Delhi was the subject of works written almost a hundred years ago. Waqeyaat-e-Daar-ul-Hukoomat Dehli by Bashir-ud-Din Ahmad is an exhaustive Urdu text that reveals the status this Capital city enjoyed
About a fortnight ago this column had drawn attention to the fairly large, some would even say vast, number of rare manuscripts, memoirs, diaries, maps, drawings, photographs, journals, news pieces, posters, pamphlets and other published and unpublished texts on or about Delhi that exist in Urdu, Persian, English and many older texts in scripts like the Mundior Murhi (used almost exclusively by the traders, not only for keeping accounts and sending missives of a confidential nature but also for regular writing).
Much of this material is either gathering dust uncared and unaccounted for in different government and municipal libraries and private collections, being siphoned off surreptitiously abroad or simply disintegrating. The attempt was to underscore the necessity of setting up a library and archives focused on Delhi and to create one central repository of material on Delhi. Such an archive will be of use not only for planners and researchers but also for anyone with any interest in the histories of this eternal city.
Over the next few weeks this column will carry translated excerpts from one of the many remarkable books in Urdu about Delhi. This will be done not only to give to the readers of The Hindu an idea of the kind of work that was being done about the city almost a hundred years ago and earlier, but also to foreground the need to preserve and translate these texts. If this work of preservation, archiving and translation is not taken up with the urgency it demands, this very large part of our intangible heritage will be lost forever.
We begin this series with an introduction to Waqeyaat-e-Daar-ul-Hukoomat Dehli by Bashir-ud-Din Ahmad. The rather longish title of this 1919 publication only means “Events at the Capital City of Delhi”. The Waqeyaat was out of print for decades till the Urdu Academy Delhi re-printed the book as facsimile copy in 1990. The Academy has brought out a more modern photo-composed, slimmer and slicker print with the addition of an exhaustive index and a detailed preface by Prof. Iqtedar Hussain Siddiqui about the significance of texts like the Aasaar and Waqeyaat in understanding the pasts of Delhi and the tradition of historiography in Urdu.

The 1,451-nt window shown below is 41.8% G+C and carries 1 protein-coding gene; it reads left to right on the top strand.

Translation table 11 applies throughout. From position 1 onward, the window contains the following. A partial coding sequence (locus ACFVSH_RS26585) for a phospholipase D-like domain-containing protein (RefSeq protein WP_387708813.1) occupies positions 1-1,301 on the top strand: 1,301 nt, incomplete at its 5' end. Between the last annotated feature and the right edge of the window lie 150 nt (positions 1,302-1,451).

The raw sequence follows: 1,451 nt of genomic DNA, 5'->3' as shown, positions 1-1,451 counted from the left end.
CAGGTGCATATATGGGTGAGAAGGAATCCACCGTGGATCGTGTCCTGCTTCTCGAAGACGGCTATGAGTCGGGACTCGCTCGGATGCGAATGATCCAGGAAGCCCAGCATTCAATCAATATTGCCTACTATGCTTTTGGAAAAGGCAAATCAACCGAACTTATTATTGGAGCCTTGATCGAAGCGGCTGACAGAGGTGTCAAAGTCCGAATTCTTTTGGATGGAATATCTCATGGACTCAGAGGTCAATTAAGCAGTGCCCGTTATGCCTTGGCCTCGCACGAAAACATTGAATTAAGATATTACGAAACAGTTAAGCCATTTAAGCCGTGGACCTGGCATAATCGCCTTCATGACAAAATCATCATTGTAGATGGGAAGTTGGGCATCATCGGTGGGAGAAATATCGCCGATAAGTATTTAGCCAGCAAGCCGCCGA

Bashir-ud-Din Ahmad, the author of Waqeyaat, belonged to Delhi and had authored several texts including a few novels intended to usher in social reform in the style of Urdu fiction of the period. For several years he was in the employment of the Nizam of Hyderabad, as collector and while there he authored, among other works, a three-volume account of Bijapur --Waqeyaat-e-Mamlikat-e-Bijapur (Events in the kingdom of Bijapur).
The work was highly appreciated, the Nizam gifted him a princely sum of Rs 1000, John Marshal the Director General of Archaeology (1902-28) liked the book greatly and wrote that “the volumes contained many new things and nothing like it (about Bijapur) had been written earlier by anyone.” The book was eventually seen by W.M Hailey, the first Chief Commissioner of Delhi (1912-18) and he asked Bashir-ud-Din Ahmad to write a similar work on Delhi and also wrote to the ASI to extend him all help in his endeavour. So that is how Bashir-ud-Din Ahmad ended up writing his magnum opus on Delhi.
Bashir-ud Din Ahmad was admitted to the Royal Asiatic Society (London) on the strength of this work. Many decades earlier another Dilliwala Syed Ahmad Khan was similarly honoured by the RAS for his work on Delhi called Aasaar-us-Sanadeed – remains of the past (First published 1847, revised and enlarged edition 1865). Syed Ahmad Khan was to later found the Mohammaden Anglo Oriental College that is today the Aligarh Muslim University. The Aasaar, incidentally forms the basis of and a point of departure for Waqeyaat and in the preface to his work Bashir-ud-Din Ahmad acknowledged the seminal nature of Syed Ahmad Khan’s work.
The flowery prose, the style of the time, that has been employed in writing Waqeyaat consisted in frequent use of poetry to strengthen or foreground the idea being put forward in prose and this piece will conclude with an almost verbatim translation of a ghazal in praise of Delhi that was originally written in Arabic by Shah Abdul Azeez (1745-1823), a great Islamic scholar and interpreter of the Quran. Bashir-ud-Din Ahmad has translated the ghazal from Arabic to Urdu prose and I have attempted a translation of the Urdu text in the hope of transmitting some idea, even if diminished by two linguistic transitions, of the kind of love that people had for this city that no one seems to care too much about these days.
“To the person who wishes to know about Delhi and its status and standing vis-a-vis other cities (this is what I say) without doubt all other cities are maid servants while Delhi is their queen and without doubt Delhi is like a pearl while the other cities are mere shells. Delhi takes precedence over all other cities with the exception of the Mekka, Madina, Jerusalem and Najaf…………. The waters of the Jamna flowing near the city are like the streams that flow through heaven”.
But this and other poetic and literary tributes to Delhi are only a small part of the wealth of historical details that Waqeyaat brings together within the covers of its three volumes consisting of more than 2400 pages. During the coming weeks we would try to bring across to readers selected excerpts from the descriptions of the Red Fort as contained in the Waqeyaat in order to emphasise the need and urgency to preserve and translate these rich resources for the use not only of historians but also because this is our heritage that we should all learn to cherish.